whisper to a colleague.
Training before using the system is essential. Planning and
preparation of material before the meeting is important. A
whole new range of personal skills have to be learnt i.e.
talking to the camera, producing handouts, editing video
tape, slide presentations. Each site should develop courses
to initiate new techniques which are required in this
Experience suggests that sessions work well where those
involved know each other. When this is not the case; it is
important that all those taking part introduce themselves in
rather more formal terms so as to facilitate subsequent
dealings. Make a preliminary visit to the video room before
your first real session. To make full use of the facilities
remember to prepare the lecture or meeting with more detail
6. VISUAL AIDS
Regardless of which type of AV you use always send a hard
copy to the receiving sites prior to the session. Fax or
mail/email copies of everything you have prepared ahead of
time. Videos are always clearer if they have accompanying
Graphics such as charts are better than text. Tables etc.
are difficult to read at remote sites because of the
distortion in the video signals. Use handouts together with
your own verbal description. Prepare overhead slides as
normal, but each visual should be limited to one idea or
point; use large letters (36-point fonts) and limit yourself
to 5-8 lines per transparency
The Document Camera (Display Stand)
- Their is consistency between what is seen at all sites. It
is easy to photocopy and mail documents to each site. The
Welshent studios are equipped to send pictures of
documents, objects, OHP, or 35mm slides. OHP and
documents can be written on during presentation.
- Poorly constructed visuals will detract from the
presentation - the image may not be very clear at remote
sites. It is only possible to see the current image
transmitted and other participants cannot be seen at same
- Establish camera presets (Zoom /Focus) before a meeting
starts. Send hard copy to remote sites before the session
starts. Use a suitable pointers (e.g. pencil) to identify a
points. Remember to keep physical movements to a minimum to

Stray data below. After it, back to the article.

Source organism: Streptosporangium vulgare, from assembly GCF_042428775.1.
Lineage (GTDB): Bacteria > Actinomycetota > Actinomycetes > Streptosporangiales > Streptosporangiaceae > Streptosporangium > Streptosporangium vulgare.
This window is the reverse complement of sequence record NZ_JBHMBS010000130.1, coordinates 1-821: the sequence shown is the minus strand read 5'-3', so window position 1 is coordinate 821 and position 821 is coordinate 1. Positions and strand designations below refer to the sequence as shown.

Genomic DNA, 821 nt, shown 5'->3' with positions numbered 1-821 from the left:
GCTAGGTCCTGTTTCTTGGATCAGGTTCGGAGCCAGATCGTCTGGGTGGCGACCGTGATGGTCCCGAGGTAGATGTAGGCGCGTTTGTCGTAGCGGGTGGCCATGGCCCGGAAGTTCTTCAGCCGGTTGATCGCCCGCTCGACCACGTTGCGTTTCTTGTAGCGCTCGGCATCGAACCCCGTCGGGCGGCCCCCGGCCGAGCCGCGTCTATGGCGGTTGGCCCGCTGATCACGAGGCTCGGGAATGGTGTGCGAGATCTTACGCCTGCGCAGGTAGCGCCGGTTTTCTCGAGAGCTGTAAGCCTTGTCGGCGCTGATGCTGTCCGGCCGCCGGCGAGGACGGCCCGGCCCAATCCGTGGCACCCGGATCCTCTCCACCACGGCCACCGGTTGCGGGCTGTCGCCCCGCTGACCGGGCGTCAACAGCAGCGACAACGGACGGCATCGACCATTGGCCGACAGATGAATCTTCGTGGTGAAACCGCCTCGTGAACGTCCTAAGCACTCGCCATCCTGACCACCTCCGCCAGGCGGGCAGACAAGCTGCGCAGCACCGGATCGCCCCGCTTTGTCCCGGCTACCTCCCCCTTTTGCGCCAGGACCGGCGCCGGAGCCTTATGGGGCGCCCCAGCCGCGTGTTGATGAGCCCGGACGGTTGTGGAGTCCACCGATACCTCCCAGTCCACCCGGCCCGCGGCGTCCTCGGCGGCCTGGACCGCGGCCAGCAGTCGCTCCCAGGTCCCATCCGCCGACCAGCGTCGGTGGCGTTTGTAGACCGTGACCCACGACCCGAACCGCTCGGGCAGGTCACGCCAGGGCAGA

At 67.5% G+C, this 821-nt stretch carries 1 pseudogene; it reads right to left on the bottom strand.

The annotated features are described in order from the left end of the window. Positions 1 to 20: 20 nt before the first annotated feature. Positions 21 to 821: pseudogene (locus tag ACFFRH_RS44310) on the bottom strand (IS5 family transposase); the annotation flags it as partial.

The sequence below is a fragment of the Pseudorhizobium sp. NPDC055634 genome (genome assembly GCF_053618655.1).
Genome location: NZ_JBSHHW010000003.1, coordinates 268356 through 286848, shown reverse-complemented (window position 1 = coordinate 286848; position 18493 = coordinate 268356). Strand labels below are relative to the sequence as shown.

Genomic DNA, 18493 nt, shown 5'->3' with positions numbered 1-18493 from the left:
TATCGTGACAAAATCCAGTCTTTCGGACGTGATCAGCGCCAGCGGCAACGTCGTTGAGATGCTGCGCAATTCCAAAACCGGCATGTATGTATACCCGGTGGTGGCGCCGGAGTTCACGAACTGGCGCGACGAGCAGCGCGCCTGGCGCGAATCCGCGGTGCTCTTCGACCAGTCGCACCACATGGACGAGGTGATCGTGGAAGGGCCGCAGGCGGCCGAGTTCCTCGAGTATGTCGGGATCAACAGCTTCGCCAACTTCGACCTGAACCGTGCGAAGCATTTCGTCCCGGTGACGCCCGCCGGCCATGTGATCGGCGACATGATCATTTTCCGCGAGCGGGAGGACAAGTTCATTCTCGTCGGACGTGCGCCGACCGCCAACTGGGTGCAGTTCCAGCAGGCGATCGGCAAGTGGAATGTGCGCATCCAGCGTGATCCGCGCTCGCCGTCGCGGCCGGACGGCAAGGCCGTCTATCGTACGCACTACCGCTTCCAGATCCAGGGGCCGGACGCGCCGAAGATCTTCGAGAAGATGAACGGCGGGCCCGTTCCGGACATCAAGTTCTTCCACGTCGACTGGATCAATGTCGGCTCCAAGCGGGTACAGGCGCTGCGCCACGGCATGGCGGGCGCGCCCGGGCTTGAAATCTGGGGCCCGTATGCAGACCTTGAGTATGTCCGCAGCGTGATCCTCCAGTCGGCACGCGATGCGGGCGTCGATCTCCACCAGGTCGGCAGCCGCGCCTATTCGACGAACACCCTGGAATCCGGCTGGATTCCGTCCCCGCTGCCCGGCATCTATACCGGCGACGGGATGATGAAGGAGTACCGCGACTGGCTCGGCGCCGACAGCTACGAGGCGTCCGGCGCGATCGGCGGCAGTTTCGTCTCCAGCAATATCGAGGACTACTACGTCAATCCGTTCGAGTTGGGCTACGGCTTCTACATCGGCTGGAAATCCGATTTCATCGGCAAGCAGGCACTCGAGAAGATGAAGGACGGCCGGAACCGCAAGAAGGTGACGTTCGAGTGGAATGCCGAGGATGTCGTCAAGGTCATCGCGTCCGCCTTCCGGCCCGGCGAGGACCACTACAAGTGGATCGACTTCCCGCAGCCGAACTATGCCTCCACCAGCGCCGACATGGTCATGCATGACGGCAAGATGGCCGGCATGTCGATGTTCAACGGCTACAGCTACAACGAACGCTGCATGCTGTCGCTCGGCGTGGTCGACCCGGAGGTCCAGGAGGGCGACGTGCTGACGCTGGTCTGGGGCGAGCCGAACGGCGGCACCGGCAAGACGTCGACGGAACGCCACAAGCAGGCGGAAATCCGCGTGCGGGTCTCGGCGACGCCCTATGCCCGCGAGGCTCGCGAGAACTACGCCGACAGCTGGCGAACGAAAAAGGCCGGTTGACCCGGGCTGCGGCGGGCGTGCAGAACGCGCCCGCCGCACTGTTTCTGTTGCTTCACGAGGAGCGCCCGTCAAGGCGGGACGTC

avoid distortion and distraction.
- Delivery to large local audiences, and smaller remote
audiences, when content of visual is a valuable focal point.
Remember the visual can be treated as a 'working' document-
you might wish to write on it during a session.
Using the Auxiliary Camera
Flip Charts/White Board
- Useful for spontaneous exposition. Takes little
preparation or experience to use.
- Hand-written images may not be clear or legible. Usually
requires more physical movement - producing distortion.
Difficult to provide hard copy for remote sites.
- Use a black pen to ensure legibility; establish
appropriate camera presets (Zoom/Focus) before meeting.
Verbally check legibility with other sites.
- Suitable where:
- Groups are small and informal. Meeting involves free-flow
discussion, and visuals need to be created during the
Video Player-Recorder/PC Graphics
- Image sent will be clearer than OHP, and can be written to
interactively if a PC. The video recorder can present
lengthy moving image clips, derived from a variety of
- When in use it is not possible to see participants at the
sending site at the same time (graphic will appear on one
monitor and your own image on the other). It is difficult
for remote participants to participate in discussion.
Rapidly moving images will be distorted.
- Actively facilitate participation at remote sites by
allowing pauses and asking questions. Keep physical
movements to a minimum to avoid distortion.
- When visual is an information resource, and participants
do not need to see people and documents at the same time.
Virtual Environments Visualisation